Dr. William K. Summers, the Alzheimer's disease researcher embroiled in a protracted wrangle with federal officials over his work with the experimental drug THA, has received a partial vindication from a UCLA faculty committee that reviewed his work.
While the five-member committee found severe shortcomings in the design, execution and reporting of Summers' controversial study, the group found that those limitations did not undermine the conclusion that the drug had helped some of the patients studied. The group also found no evidence of any intention to mislead.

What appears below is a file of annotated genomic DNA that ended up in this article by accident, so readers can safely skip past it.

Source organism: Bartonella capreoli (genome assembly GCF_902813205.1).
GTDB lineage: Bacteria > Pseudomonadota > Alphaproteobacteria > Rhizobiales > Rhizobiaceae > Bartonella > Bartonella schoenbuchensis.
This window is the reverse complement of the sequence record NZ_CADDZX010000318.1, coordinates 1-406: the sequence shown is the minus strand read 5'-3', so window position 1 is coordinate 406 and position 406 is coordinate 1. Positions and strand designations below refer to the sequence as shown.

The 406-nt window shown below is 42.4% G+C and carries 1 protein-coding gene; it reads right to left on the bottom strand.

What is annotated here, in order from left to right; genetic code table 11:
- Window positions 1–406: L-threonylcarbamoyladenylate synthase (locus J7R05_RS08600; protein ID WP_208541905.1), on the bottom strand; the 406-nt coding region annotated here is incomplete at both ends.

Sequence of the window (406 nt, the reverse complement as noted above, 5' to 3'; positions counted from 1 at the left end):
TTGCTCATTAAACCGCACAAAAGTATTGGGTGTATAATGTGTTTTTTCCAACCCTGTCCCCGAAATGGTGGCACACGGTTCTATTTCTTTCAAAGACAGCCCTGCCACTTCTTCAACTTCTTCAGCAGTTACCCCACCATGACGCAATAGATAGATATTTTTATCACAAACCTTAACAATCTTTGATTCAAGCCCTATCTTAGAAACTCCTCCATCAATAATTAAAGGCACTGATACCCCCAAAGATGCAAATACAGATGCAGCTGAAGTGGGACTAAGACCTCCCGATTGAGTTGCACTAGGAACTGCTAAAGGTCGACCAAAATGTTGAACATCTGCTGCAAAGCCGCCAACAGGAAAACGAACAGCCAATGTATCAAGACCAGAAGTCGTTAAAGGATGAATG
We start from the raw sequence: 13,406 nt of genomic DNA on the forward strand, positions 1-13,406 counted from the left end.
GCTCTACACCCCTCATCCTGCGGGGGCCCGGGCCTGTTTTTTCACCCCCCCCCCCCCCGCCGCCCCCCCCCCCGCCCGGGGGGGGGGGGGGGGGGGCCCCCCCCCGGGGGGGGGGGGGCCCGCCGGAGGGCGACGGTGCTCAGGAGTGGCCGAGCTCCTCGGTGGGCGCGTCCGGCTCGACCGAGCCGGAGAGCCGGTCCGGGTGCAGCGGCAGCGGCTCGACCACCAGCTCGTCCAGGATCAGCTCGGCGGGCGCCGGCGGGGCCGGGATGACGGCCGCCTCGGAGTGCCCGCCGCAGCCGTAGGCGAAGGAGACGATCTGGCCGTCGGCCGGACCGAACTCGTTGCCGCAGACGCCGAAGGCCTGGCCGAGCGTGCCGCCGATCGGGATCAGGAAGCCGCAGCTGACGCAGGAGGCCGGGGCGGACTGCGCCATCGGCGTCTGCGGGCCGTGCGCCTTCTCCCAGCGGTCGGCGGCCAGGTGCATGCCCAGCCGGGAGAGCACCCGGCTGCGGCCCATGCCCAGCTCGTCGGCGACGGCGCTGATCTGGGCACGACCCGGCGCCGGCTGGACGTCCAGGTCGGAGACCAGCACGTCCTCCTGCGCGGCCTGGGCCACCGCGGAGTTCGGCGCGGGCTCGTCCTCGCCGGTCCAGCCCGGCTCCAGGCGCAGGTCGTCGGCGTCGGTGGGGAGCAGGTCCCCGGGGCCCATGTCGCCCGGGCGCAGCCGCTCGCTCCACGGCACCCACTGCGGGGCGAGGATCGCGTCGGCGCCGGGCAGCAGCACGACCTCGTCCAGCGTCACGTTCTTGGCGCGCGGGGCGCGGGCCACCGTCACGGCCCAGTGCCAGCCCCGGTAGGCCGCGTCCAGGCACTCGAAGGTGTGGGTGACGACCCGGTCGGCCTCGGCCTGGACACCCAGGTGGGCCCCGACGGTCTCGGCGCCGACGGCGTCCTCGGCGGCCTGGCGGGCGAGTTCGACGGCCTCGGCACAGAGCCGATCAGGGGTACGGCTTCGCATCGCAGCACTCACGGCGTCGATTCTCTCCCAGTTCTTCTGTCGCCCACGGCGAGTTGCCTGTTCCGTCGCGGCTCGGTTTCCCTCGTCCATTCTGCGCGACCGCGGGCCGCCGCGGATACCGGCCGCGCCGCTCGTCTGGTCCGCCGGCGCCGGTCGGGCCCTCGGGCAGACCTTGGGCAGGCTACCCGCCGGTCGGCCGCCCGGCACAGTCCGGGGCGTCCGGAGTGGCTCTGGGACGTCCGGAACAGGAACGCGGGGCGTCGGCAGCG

"The committee saw enough data to be convinced that this study was (actually) done, with some slippage 'twixt intention and execution," said Dr. Daniel X. Freedman, executive vice chairman of the department of psychiatry. "And it was not manufactured."
Summers' surprising finding that THA had dramatically improved the memory and living skills of a small number of patients prompted widespread public interest in the unproven treatment after his November, 1986, report in the New England Journal of Medicine.